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The Cumulative Effects of Marine Shipping: What we've heard so far

Engagement – What we’ve heard 

Over the past 8 months, we have engaged with people across the country on key questions to help outline a national assessment framework. We have also received information through our online Let’s Talk Oceans Protection Plan engagement site and through project-specific environmental assessments done within the last few years.

Our engagement has focused on collecting information and hearing perspectives about the following questions:

  • In what ways do you think maritime activities affect the environment?
  • Do you have any factors to be considered for the geographic extent of our pilot sites?
  • Do you have any factors to be considered for the temporal scale of our pilot sites?
  • In what ways do maritime activities impact Indigenous Nations use of the pilot study environments?

The following is a summary of the information and perspectives heard on the above. If you have any additional input, please send an email to TC.MarineAssessment-EvaluationMaritime.TC@tc.gc.ca

In what ways do you think maritime activities affect the environment?

What we’ve heard so far:

Seven broad categories of potential stressors coming from marine vessel activities were identified through engagement. Under each category, a list of specific stressors stemming from these vessel activities were brought forward for consideration.

1) In-water works: Log-booming, Dredging, Disposal at sea

  • Hydrology
  • Erosion
  • Sediment accretion/Release
  • Landscape changes
  • Wood debris
  • Contaminants
  • Changes in animal behaviour

2) Anchoring

  • Substrate disturbance
  • Light
  • Noise
  • Vibration
  • Aquatic invasive species
  • Pathogens
  • Entanglement
  • Contaminants

3) Grounding, Wrecking

  • Substrate disturbance
  • Light
  • Noise
  • Aquatic invasive species
  • Debris
  • Cargo release
  • Contaminants

4) Discharge: Operational

  • Aquatic invasive species
  • Pathogens
  • Debris
  • Oils
  • Grey water and sewage
  • Chemicals
  • Contaminants
  • Air emissions
  • Nutrient enrichment
  • Salinity
  • Climate change
  • Biotoxins

5) Discharge: Accidental

  • Oil spill/Contaminants
  • Cargo release
  • Substrate disturbance
  • Air emissions
  • Bioaccumulation
  • Garbage
  • Plastics release

6) Movement Underway

  • Substrate disturbance
  • Light
  • Noise
  • Vibration
  • Aquatic invasive species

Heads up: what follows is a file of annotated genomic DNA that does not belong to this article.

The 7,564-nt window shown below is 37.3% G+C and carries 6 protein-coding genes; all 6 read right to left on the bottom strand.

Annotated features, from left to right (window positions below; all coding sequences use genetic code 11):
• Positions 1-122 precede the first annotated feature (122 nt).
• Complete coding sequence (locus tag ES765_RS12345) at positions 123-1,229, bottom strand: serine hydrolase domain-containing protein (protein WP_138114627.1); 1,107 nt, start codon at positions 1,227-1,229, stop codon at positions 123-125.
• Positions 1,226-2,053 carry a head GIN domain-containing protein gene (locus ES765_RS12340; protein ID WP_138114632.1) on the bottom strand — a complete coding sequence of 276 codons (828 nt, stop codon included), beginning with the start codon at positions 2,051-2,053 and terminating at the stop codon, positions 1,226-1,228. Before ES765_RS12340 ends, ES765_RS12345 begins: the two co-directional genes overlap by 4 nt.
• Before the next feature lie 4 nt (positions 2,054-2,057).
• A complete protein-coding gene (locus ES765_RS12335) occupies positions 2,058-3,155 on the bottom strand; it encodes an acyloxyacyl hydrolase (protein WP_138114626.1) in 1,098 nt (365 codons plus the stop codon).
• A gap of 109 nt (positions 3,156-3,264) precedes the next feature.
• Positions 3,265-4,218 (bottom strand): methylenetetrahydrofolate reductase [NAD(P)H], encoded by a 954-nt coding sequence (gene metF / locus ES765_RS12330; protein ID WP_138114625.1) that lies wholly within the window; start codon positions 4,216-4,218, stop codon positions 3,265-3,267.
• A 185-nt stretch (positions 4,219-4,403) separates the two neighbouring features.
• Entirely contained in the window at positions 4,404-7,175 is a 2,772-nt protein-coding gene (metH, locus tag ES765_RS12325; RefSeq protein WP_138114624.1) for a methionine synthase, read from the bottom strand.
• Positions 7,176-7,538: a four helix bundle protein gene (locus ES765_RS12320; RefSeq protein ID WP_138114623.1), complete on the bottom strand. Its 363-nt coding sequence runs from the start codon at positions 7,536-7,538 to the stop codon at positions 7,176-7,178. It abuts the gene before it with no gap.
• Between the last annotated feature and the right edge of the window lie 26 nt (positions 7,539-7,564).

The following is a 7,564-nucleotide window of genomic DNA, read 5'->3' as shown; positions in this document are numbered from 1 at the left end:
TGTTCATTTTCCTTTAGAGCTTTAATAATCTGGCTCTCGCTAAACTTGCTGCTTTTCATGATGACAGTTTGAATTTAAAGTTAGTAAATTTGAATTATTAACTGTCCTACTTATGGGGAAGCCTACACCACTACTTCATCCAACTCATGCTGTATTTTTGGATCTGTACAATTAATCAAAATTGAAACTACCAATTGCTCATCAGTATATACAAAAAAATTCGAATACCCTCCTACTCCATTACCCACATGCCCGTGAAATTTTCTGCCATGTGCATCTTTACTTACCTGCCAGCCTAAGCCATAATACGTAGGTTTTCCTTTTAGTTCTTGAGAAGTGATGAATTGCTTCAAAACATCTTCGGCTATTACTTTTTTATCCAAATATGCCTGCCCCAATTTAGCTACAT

• Pathogens
  • Wake/wash
  • Erosion
  • Strikes
  • Ice-breaking
  • Entanglement/Entrapment
  • Disruption to migration routes/nesting
  • Military activities

7) Harvesting

  • Wake/wash
  • Loss of gear
  • Loss of resources/habitat
  • Entanglement
  • Sediment disturbance

Do you have any factors to be considered for the geographic extent of our pilot sites?

What we’ve heard so far:

  • The pilot site area should cover areas where valued parts of the environment are impacted.
  • Include the St. Lawrence fluvial area (a crucial area with major port development projects). Evaluate the effects on the whole system, not just one part of it.
  • The spatial boundaries can be linked to known boundaries: such as fishing boundaries, the respective territories of Indigenous Nations, critical habitat, rockfish conservation areas, tidally influenced areas, etc.
  • Use pilotage areas out to 12nm, shipping lanes (where applicable), areas of heaviest traffic, vessel traffic corridors/ level and distribution of marine traffic, disposal at sea areas. Consider tide and current movement / discharges, spill trajectory from shipping routes.
  • Need to account for data collection trade-offs and getting the most value for money when filling data gaps recognizing timelines of study. Synchronize and build on previous research, data, and knowledge from Indigenous peoples and other user groups.
  • The incorporation of community and Indigenous knowledge, land and resource use, ecological, technical and social, cultural considerations.
  • Use a combination of geographical and ecological boundaries such as watersheds, movement of fish stock/species ranges, migration routes, corridors, timing of migration, areas of ecological diversity and biological complexity, sensitivity and risk.